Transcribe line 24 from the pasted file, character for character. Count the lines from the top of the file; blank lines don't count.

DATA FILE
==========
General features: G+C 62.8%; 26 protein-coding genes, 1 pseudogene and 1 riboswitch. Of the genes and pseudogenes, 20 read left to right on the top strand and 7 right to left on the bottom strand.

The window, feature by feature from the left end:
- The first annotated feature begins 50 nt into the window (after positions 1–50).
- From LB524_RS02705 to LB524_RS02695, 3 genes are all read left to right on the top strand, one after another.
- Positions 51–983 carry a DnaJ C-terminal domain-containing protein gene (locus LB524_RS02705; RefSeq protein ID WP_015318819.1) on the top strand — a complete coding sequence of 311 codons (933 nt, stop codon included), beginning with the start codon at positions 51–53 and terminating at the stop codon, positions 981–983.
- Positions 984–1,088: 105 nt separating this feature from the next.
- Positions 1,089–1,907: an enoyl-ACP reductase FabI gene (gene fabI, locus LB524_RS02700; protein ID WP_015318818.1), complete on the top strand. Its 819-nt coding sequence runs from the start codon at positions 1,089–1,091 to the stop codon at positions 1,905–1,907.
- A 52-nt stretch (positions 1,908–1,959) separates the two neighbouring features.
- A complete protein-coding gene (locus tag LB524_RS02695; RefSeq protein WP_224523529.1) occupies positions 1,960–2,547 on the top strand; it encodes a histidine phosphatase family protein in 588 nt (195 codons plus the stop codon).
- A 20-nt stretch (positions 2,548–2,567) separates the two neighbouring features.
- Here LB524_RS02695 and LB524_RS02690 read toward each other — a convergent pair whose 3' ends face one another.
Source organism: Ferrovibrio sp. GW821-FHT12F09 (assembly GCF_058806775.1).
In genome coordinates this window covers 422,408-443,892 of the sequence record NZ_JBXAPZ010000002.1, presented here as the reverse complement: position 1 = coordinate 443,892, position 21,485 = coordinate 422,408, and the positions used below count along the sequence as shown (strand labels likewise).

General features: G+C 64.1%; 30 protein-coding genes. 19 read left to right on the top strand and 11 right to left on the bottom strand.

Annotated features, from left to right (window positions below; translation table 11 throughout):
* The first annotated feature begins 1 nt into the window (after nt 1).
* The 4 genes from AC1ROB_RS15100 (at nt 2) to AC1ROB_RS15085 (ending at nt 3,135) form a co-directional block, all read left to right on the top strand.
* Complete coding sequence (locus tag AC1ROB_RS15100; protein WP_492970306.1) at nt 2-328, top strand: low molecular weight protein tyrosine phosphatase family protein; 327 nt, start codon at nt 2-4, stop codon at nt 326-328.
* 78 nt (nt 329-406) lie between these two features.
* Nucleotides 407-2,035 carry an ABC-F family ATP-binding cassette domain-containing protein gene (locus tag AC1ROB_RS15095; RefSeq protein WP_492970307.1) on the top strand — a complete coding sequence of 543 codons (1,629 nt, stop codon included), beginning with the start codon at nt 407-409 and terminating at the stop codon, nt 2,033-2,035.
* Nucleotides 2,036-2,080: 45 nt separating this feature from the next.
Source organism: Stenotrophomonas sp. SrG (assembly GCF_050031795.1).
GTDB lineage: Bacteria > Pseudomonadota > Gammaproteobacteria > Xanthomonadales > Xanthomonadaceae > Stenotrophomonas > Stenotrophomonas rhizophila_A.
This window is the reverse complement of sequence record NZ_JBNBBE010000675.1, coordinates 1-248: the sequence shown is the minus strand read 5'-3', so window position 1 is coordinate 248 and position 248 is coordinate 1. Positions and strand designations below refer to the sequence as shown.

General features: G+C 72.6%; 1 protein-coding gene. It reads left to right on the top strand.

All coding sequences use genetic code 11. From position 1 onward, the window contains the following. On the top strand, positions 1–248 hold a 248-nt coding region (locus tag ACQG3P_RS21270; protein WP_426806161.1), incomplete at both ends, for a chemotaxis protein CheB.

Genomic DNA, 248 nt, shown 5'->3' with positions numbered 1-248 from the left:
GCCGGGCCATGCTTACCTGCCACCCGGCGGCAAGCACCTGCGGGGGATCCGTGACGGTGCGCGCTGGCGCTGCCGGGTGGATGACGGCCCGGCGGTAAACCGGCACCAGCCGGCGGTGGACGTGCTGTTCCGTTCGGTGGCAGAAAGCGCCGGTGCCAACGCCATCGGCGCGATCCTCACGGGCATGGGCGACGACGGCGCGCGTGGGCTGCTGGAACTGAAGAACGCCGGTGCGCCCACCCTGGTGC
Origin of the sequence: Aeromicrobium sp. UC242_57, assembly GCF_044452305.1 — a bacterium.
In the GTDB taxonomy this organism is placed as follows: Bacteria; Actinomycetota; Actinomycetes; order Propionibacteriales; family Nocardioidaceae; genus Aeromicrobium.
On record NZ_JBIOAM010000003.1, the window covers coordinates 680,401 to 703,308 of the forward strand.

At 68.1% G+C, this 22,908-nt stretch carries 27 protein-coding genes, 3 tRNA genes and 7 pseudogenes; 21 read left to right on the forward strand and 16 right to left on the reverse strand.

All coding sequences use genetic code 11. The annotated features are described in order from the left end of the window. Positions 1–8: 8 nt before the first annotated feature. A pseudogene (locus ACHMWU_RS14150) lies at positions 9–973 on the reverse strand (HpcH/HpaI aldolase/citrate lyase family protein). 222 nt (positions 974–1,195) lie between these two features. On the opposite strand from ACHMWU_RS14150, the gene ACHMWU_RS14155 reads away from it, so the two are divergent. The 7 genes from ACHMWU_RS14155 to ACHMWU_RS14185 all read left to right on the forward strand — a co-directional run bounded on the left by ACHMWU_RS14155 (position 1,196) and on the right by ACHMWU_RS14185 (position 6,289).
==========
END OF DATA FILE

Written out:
This window is the reverse complement of sequence record NZ_JBNBBE010000675.1, coordinates 1-248: the sequence shown is the minus strand read 5'-3', so window position 1 is coordinate 248 and position 248 is coordinate 1. Positions and strand designations below refer to the sequence as shown.